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Radar

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I'm currently involved in some research requiring the collection of rumen fluid. We recently purchased a couple of heifers for this project. I'm lucky that my better half is a vet as she did the procedures.

Prepping the site

PreppingtheSite.jpg



Etching the Outline

EtchingtheOutline.jpg


Pulling out the rumen

PullingouttheRumen.jpg


Rumen stitched to the hide

RumenStitchedtotheHide.jpg


Finished Product

FinishedProduct.jpg
 

sw

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Radar, what are you doing? When I was at MSU, we had at times up to 15 head of cannulated cows that we did all kinds of things with, nylon bag trials, rumen microbe counts, you name it. We also did duodenal and ileal cannulas on 5 cows and a bunch of sheep to get absorption of nutrients. We also did calves at one month of age to get an idea of rumen development and diet selection of calves on range. BTW, calves have a fully functional rumen by 1 month, the rumen starts to get colonized with in days of birth. Anyway, now when I need rumen fluid to take into the class rooms to explain a ruminant to kids, I get fluid with a dose syringe that we made to suck stuff up instead of shoot stuff out. We put a tube in a cows throat, run a hose into the rumen and suck up enough to fill a thermos, thats enough to last all day to view in the microscopes. We even did an invitro digestion trial in the Roundup High school a few years ago, they don't want to do that again, some of the kids complained about the smell of good ole rumen fluid. I should send you an official rumen divers cap to celebrate the occasion :!:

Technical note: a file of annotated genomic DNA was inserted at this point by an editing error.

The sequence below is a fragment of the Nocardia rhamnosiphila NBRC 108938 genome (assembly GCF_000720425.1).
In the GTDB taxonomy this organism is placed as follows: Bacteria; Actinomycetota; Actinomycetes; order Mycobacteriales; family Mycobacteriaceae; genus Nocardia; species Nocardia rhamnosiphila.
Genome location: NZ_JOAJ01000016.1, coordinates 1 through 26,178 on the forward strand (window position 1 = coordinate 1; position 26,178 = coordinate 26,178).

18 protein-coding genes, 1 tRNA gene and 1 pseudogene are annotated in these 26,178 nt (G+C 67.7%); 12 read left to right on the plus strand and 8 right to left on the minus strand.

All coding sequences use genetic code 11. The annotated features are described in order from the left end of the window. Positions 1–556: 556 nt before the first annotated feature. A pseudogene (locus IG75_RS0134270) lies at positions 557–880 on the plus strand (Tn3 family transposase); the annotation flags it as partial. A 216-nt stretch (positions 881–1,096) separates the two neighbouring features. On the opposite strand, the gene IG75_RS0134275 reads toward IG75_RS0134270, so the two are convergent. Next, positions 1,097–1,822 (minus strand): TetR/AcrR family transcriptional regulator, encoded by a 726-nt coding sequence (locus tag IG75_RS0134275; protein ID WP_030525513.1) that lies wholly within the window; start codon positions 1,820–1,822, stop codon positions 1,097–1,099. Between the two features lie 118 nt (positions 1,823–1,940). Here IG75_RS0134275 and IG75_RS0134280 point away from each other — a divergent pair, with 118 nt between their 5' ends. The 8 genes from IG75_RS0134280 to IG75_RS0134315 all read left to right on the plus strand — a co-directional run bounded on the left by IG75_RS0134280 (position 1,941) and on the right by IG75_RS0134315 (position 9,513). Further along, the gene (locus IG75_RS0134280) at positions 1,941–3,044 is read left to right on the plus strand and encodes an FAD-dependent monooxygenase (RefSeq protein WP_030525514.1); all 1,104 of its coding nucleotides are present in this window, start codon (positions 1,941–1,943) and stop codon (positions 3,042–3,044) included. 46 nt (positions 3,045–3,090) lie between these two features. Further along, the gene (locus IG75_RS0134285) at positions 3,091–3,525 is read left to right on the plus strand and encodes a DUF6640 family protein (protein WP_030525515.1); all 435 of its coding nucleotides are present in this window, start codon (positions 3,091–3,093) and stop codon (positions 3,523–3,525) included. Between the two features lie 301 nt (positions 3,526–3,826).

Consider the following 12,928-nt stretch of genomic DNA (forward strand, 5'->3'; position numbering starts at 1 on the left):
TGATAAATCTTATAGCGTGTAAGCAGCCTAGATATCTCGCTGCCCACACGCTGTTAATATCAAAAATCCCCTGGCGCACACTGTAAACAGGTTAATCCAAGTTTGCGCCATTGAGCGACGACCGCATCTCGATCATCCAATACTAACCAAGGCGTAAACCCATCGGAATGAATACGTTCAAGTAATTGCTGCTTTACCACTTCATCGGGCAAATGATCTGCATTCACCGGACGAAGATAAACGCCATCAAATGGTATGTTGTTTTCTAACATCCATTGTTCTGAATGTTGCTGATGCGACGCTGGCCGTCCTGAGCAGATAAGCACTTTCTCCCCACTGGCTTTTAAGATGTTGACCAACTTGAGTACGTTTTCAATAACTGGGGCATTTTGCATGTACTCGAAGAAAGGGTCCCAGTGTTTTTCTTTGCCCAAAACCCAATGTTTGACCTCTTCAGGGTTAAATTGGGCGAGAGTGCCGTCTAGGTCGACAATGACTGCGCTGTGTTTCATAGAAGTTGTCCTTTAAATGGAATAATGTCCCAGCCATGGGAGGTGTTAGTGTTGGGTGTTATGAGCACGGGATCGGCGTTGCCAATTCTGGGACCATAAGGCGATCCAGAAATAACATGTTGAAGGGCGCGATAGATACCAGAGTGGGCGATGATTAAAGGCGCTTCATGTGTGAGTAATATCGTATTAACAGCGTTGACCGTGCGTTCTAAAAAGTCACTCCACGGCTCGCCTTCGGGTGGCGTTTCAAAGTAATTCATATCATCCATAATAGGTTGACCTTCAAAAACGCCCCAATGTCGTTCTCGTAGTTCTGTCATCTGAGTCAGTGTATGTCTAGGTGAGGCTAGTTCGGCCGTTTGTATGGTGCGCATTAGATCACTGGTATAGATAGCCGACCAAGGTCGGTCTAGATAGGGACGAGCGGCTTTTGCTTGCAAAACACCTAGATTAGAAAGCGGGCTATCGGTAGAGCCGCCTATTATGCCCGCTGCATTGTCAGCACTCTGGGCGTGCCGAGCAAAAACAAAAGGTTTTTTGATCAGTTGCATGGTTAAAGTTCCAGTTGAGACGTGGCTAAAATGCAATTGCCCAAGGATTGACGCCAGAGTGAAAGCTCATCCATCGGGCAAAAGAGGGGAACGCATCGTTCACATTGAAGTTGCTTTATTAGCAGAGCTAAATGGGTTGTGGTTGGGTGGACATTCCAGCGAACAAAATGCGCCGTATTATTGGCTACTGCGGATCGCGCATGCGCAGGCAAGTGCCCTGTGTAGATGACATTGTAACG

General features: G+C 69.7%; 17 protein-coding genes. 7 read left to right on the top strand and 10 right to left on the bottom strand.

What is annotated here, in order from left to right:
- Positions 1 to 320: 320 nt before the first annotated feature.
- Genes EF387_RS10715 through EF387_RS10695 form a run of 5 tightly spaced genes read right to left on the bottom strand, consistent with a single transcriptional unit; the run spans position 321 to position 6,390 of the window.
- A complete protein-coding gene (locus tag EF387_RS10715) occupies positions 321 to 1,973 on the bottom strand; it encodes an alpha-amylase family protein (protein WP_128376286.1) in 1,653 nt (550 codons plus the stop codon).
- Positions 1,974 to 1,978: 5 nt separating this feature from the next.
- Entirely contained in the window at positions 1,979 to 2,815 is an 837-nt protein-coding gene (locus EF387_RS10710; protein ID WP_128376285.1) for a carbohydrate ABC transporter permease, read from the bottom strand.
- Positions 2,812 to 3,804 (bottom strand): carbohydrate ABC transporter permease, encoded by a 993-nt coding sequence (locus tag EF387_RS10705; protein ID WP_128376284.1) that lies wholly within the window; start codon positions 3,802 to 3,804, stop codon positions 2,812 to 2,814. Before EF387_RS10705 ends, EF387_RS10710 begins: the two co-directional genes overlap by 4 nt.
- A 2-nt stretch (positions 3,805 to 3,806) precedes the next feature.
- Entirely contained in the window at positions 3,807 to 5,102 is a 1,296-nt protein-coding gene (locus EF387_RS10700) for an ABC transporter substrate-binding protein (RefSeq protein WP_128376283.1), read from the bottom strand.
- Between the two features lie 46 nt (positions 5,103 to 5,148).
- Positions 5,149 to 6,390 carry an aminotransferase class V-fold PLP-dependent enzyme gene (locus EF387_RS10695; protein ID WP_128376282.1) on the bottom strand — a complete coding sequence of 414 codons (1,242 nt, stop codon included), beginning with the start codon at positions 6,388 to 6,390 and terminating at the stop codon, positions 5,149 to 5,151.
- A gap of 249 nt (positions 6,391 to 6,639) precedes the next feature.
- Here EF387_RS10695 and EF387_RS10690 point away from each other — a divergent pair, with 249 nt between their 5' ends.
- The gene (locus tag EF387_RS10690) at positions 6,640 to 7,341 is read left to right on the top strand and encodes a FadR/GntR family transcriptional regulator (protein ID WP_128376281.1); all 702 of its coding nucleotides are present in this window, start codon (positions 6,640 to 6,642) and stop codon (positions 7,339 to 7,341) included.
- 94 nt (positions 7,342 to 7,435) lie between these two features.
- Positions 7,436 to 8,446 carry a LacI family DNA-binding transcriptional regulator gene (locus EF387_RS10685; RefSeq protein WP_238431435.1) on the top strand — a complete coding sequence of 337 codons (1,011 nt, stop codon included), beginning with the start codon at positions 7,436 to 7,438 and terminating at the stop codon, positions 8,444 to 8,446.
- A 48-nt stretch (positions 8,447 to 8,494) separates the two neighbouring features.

Radar

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Don't worry faster horses, they were sedated and didn't feel a thing. It's less invasive than cutting a DA. I checked on them yesterday afternoon and they were laying around ruminating as if nothing had happened. These cattle are treated very well with health and well being monitored at least twice a day.

SW We are doing some in vitro rumen trials in the lab and often need over 5 liters. Unfortunately orally tubing these cattle becomes to cumbersome, but we do some of that as well when we are checking pH and VFA levels and don't need mass quantities.
 

sw

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We had cannulated cows that we ran out on the range just like normal cows, they were bred every year just like everybody else. We used them for winter supplementation studies and for forage selection, intake and so on. We had a cow named Polly that was at the Nutrition Center that we never bred or anything, just mostly kept her for invitros and such. She was involved in more research trials than anybody on campus. She was huge and tame as can be. Twice, we took her into the Student Union during Careers Day, and put her in a pen at the College of Ag booth. No big deal you say, the booth was on the third floor and she got to ride the elevator :!: She died at the age of 15, she was buried at the Nutrition Center and has her own headstone, she should have a PhD for her contributions.
 

Radar

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SW,
Polly sounds like a steer my wife talks about that was at Iowa State. He was around for a long time. She said many a vet student would go down and talk to him and rub his head for luck before tests.
 

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